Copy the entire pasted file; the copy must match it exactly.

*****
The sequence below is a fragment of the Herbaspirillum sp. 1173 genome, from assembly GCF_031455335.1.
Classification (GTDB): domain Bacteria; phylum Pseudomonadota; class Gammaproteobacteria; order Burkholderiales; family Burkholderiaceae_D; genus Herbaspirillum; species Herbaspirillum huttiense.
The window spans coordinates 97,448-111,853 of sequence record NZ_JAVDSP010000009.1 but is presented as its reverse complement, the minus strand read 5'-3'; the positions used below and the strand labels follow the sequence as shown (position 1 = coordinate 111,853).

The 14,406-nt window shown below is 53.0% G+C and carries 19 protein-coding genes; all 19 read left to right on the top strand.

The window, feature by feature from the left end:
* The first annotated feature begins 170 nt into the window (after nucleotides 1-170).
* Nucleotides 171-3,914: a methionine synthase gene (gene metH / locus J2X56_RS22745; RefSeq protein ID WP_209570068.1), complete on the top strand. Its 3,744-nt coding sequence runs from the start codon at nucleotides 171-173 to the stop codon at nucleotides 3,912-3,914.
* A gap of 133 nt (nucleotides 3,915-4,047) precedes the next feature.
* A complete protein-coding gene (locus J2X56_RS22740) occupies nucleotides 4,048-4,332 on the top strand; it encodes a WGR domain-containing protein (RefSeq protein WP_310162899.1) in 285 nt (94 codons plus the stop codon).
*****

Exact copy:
The sequence below is a fragment of the Herbaspirillum sp. 1173 genome, from assembly GCF_031455335.1.
Classification (GTDB): domain Bacteria; phylum Pseudomonadota; class Gammaproteobacteria; order Burkholderiales; family Burkholderiaceae_D; genus Herbaspirillum; species Herbaspirillum huttiense.
The window spans coordinates 97,448-111,853 of sequence record NZ_JAVDSP010000009.1 but is presented as its reverse complement, the minus strand read 5'-3'; the positions used below and the strand labels follow the sequence as shown (position 1 = coordinate 111,853).

The 14,406-nt window shown below is 53.0% G+C and carries 19 protein-coding genes; all 19 read left to right on the top strand.

The window, feature by feature from the left end:
* The first annotated feature begins 170 nt into the window (after nucleotides 1-170).
* Nucleotides 171-3,914: a methionine synthase gene (gene metH / locus J2X56_RS22745; RefSeq protein ID WP_209570068.1), complete on the top strand. Its 3,744-nt coding sequence runs from the start codon at nucleotides 171-173 to the stop codon at nucleotides 3,912-3,914.
* A gap of 133 nt (nucleotides 3,915-4,047) precedes the next feature.
* A complete protein-coding gene (locus J2X56_RS22740) occupies nucleotides 4,048-4,332 on the top strand; it encodes a WGR domain-containing protein (RefSeq protein WP_310162899.1) in 285 nt (94 codons plus the stop codon).